“Big Numbers”

When a financial centre grows above its optimal size and beyond its useful roles it starts to inflict all sorts of damage on the state or country that hosts it. This is the finance curse. Because it is such a complex phenomenon, accurate numerical estimates for the scale of the problem aren’t possible.

Still, a few “big numbers” have been produced, and more will follow. All the estimates below have been published alongside the proviso that, as ever, “more research is needed.”

Andrew Haldane, 2010

In 2010 the Bank of England’s Andrew Haldane sketched out some ways of thinking about how badly the global financial crisis damaged the world economy. He said that these costs went far beyond the costs of bailing out the banks, and were felt most keenly in terms of lost output:

“These losses are multiples of the static costs, lying anywhere between one and five times annual GDP. Put in money terms, that is an output loss equivalent to between $60 trillion and $200 trillion for the world economy and between £1.8 trillion and £7.4 trillion for the UK. As Nobel-prize winning physicist Richard Feynman observed, to call these numbers “astronomical” would be to do astronomy a disservice: there are only hundreds of billions of stars in the galaxy.”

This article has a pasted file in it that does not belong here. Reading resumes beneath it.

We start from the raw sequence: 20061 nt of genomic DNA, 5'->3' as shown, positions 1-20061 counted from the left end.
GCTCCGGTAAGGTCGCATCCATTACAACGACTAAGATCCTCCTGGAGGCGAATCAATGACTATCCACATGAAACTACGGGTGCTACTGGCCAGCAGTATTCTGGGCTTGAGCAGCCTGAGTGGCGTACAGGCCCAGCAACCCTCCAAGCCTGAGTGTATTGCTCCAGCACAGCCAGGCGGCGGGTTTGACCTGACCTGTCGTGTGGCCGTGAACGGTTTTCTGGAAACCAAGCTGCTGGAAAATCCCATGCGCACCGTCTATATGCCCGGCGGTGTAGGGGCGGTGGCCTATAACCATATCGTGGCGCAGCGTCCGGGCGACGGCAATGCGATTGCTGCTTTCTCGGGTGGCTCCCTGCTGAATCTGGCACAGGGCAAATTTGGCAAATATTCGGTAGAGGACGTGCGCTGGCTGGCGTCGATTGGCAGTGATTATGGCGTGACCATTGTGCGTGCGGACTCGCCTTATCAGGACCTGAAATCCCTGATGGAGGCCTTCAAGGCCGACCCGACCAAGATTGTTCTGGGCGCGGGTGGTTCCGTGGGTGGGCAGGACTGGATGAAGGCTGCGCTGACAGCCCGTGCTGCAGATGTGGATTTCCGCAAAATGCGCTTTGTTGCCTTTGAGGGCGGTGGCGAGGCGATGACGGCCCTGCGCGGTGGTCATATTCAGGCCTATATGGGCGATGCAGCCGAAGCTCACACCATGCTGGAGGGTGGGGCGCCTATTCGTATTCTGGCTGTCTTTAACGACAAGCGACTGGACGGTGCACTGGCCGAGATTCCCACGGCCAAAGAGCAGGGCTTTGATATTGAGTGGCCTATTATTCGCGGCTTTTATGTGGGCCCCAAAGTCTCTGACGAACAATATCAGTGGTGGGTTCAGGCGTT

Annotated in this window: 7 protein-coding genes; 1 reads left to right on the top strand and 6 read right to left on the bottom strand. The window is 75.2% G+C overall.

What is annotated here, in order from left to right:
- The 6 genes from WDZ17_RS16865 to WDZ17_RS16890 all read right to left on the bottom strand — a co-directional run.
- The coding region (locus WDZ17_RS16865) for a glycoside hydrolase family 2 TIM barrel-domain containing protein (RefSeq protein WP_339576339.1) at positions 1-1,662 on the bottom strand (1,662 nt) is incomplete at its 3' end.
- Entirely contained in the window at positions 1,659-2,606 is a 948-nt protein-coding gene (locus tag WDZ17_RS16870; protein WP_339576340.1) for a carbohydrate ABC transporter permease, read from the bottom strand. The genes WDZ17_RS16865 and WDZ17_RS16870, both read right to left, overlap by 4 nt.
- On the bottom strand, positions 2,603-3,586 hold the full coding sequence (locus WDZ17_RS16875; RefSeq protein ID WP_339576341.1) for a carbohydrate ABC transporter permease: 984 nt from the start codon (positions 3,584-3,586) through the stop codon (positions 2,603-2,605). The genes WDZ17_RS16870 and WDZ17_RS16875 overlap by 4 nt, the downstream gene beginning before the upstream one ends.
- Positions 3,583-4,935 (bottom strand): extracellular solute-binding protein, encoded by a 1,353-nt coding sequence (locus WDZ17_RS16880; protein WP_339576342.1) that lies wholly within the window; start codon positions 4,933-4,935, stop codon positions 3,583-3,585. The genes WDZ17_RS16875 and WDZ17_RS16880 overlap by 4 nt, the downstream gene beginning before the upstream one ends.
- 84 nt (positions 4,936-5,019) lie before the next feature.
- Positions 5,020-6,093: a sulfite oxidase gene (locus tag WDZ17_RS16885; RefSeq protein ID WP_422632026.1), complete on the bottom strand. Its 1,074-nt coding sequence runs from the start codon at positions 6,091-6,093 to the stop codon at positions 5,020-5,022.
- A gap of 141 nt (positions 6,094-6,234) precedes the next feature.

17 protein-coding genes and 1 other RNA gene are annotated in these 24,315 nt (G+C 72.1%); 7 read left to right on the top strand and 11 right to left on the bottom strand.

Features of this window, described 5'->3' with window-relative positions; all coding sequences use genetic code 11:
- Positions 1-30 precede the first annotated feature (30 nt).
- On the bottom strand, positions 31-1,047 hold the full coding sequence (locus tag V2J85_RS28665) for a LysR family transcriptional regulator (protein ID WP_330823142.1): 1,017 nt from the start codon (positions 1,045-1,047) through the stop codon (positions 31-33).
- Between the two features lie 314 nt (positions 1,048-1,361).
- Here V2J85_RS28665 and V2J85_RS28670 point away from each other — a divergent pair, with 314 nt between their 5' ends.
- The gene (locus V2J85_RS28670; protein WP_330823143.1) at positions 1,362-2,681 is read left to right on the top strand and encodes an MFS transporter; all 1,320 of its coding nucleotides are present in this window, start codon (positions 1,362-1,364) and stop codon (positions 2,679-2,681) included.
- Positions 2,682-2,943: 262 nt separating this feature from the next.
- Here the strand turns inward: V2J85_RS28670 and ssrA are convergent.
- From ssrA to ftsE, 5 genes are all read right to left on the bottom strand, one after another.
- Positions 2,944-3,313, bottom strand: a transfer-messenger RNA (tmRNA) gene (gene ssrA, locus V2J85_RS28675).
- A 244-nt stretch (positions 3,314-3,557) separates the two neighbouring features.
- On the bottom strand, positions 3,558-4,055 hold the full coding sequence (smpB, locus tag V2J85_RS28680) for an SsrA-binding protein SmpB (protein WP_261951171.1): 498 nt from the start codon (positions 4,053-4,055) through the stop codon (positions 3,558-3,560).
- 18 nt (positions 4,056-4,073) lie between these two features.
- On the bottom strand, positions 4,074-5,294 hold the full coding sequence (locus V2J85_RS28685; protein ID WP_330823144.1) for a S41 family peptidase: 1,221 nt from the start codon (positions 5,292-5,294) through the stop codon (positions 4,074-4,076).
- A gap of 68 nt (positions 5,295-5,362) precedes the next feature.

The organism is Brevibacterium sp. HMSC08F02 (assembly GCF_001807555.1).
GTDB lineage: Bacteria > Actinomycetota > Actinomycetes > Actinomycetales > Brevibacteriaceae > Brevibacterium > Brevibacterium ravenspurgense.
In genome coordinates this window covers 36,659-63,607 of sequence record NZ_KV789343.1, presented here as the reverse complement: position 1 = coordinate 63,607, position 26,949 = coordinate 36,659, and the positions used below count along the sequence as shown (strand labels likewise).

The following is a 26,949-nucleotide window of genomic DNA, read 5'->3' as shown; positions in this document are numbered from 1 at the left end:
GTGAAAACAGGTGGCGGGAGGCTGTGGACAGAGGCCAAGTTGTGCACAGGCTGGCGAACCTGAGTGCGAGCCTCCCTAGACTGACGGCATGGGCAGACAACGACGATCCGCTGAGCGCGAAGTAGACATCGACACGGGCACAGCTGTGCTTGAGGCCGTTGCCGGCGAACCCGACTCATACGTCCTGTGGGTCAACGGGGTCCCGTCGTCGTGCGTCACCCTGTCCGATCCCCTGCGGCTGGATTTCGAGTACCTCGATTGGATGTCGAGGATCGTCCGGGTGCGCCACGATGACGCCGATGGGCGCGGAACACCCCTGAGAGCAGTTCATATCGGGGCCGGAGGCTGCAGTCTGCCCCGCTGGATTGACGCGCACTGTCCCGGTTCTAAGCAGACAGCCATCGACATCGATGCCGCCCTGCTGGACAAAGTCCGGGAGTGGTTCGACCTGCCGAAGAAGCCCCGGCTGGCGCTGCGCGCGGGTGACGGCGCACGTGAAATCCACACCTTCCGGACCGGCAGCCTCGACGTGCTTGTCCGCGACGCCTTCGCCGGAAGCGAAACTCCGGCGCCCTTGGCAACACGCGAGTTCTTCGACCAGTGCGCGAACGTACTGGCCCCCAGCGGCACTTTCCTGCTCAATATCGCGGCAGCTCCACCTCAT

Epstein and Montecino, 2016

In Overcharged: the High Cost of High Finance, Gerald Epstein, Professor of Economics at the University of Massachusetts, Amherst, and Juan Antonio Montecino, also at Massachusetts, Amherst, estimate the costs to the U.S. economy of the financial sector growing above its optimal size and beyond its healthy functions. They estimate

  1. Rents, or excess profits;
  2. Misallocation costs, or the price of diverting resources away from non-financial activities;
  3. The costs of the 2008 financial crisis.

They check for possible “double counting” between these three dimensions and conclude: “Adding these together, we estimate that the financial system will impose an excess cost of as much as $22.7 trillion between 1990 and 2023, making finance in its current form a net drag on the American economy.”

Watch Prof. Epstein discuss his research at Sheffield University in November 2017.


The UK’s Finance Curse? Costs and Processes, October 2018
Andrew Baker, Gerald Epstein and Juan Montecino, SPERI. 

Building on Epstein’s and Montecino’s 2016 paper Overcharged (which estimates the damage to the US economy inflicted by an oversized financial sector,) this paper will calculate the damage inflicted on the UK, in terms of lost GDP accumulated over 1995-2015, compared to what GDP would have been had finance been its optimal size.

(This paper is flagged in the Finance Curse book (p278, footnote 12) with a slightly different title:  Baker, A., Epstein, J., Leaver, A., Montecino, J., Fields, D. and Atkinson, R., ‘The UK’s Finance Curse? Costs, Processes and Future Research Agendas’, Sheffield Political Economy Research Institute Working Paper, 2018.”)